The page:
Transforming ‘Workplace Illness’ Into ‘Workplace Wellness’
Everyone gets sick sometimes, but workplace illness has a huge cost attached to it. Many people find that they are able to stay well enough to function (barely) during the work week, only to collapse with exhaustion in the weekends and when they finally go on holiday.
Keeping well means that not only can you work effectively, but that you can enjoy your weekends and time off without collapsing.
With “Workplace Wellness”, our aim is to improve your overall immune response and to give support for acute situations such as the common cold and gastro bugs to get you back on your feet quickly so you can get back to work, and enjoy your downtime as well.
We do this by establishing your level of wellness and working to improve this through simple lifestyle changes (diet, sunshine, exercise and fresh air), and quality supplementation to support better immunity; both acute and chronic.
Note: Acute means it is happening right now eg, a common cold or gastro bug. Chronic means that you have been unwell for a while or are finding it hard to recover from an illness.
Chronic illnesses also include diagnosed conditions such as Chronic Fatigue, Autoimmune conditions etc).
Everyone responds to stress differently. This is due to our nature and how we’ve been taught to deal with stress through our cultural, personal, social and experiential development, and what level of support we receive to help us with our stress.
Not all stress is bad, it keeps us sharp, and what one person may find stressful, another may find normal or even fun, eg, Bungee jumping may be fun for some and stressful for others.
Causes of stress can include:
- Interpersonal relationship problems
- Financial pressure
- Work or study pressures
- Personal or family illness
- Grief / loss
- Traumatic events
- Job loss / insecurity
- Conflict (e.g. bullying or harassment)
Signs of stress can include:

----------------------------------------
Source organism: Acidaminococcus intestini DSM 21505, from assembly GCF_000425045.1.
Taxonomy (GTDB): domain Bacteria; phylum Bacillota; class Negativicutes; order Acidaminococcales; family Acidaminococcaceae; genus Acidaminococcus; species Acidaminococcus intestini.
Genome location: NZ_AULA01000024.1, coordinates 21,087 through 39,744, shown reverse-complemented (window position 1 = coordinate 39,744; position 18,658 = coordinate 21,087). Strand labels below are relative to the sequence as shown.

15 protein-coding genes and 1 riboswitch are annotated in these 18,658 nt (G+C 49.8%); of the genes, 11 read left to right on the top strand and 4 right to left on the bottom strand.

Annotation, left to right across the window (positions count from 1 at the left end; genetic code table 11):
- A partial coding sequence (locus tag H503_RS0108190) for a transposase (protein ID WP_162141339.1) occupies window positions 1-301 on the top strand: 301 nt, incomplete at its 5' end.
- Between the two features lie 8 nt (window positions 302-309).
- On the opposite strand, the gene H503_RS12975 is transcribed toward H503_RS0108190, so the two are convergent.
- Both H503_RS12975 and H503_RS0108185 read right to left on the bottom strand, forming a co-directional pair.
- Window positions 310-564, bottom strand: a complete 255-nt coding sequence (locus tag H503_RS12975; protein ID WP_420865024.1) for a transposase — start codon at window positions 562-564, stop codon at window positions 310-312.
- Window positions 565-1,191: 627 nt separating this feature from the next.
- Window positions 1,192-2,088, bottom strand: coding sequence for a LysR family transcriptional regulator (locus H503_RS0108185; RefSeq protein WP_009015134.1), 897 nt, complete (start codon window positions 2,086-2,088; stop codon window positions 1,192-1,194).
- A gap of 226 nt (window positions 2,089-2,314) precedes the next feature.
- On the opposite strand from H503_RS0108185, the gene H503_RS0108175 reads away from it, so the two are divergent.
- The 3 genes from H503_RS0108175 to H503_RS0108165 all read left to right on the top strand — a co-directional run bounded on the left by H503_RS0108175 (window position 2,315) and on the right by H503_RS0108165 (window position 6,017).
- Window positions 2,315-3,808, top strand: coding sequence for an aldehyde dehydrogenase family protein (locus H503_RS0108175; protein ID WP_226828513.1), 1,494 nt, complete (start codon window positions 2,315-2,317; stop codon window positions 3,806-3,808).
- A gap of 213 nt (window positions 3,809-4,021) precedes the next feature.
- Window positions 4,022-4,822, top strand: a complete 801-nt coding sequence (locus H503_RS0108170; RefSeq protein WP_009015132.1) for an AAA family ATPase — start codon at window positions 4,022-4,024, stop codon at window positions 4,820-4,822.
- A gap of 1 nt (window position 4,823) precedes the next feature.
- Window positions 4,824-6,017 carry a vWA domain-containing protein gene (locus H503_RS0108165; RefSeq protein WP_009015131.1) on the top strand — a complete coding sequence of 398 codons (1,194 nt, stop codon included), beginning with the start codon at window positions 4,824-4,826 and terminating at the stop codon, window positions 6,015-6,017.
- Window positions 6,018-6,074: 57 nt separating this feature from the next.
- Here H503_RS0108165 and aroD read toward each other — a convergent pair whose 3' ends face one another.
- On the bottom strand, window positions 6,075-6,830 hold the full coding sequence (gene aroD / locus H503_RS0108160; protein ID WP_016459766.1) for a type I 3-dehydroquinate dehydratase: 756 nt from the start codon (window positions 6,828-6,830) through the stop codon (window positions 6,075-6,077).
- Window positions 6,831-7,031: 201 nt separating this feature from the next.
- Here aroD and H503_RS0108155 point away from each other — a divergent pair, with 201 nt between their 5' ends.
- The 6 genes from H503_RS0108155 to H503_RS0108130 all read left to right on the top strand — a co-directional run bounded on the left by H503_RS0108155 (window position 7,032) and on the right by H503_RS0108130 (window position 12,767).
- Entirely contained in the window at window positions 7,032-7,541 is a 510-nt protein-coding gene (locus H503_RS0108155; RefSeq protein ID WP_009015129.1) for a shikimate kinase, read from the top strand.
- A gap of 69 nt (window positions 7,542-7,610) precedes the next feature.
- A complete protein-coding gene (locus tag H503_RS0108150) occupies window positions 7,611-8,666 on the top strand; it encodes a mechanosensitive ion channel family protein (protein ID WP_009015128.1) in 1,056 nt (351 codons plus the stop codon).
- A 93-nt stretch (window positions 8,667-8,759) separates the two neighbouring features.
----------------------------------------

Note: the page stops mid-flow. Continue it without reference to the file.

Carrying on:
- Sleeplessness (wakeful or disturbed sleep)
- Unrefreshed sleep (or over sleeping)
- Lack of motivation
- Over susceptibility to illness
- Physical symptoms: Headaches / Jaw tension / Shoulder tension / Heart palpitations
- Lack of concentration
- Feeling overwhelmed or anxious
- Not coping with normal demands or responsibility
And may lead to:
- Reliance on alcohol or other substances to cope
- Increased eating, drinking or nervous habits
How can we help:
We are trained to assess the level and effects of stress and offer nutritional, supplemental and practical solutions to make coping with stress a more natural process.
What can you do for yourself:
- Find someone to talk to, or write in a journal to help release negative feelings.
- Visit a health professional for a general wellbeing check
- Exercise helps to release endorphins (a chemical response to promote positive feelings). Note: Do not over exercise.
- Limit stimulates such as alcohol, caffeine and nicotine as they may increase anxiousness and sleeplessness
- Find some time to relax and do things that you love (hobbies, sport, reading)
- Try to replace a negative thought with a positive one
- Be grateful for small things (the sun, a friend, a friendly gesture)
- Smile and laugh (if necessary “fake it till you make it”)
- Seek medical help if you feel you may be suffering adversely or overtly from anxiety or feelings of depression.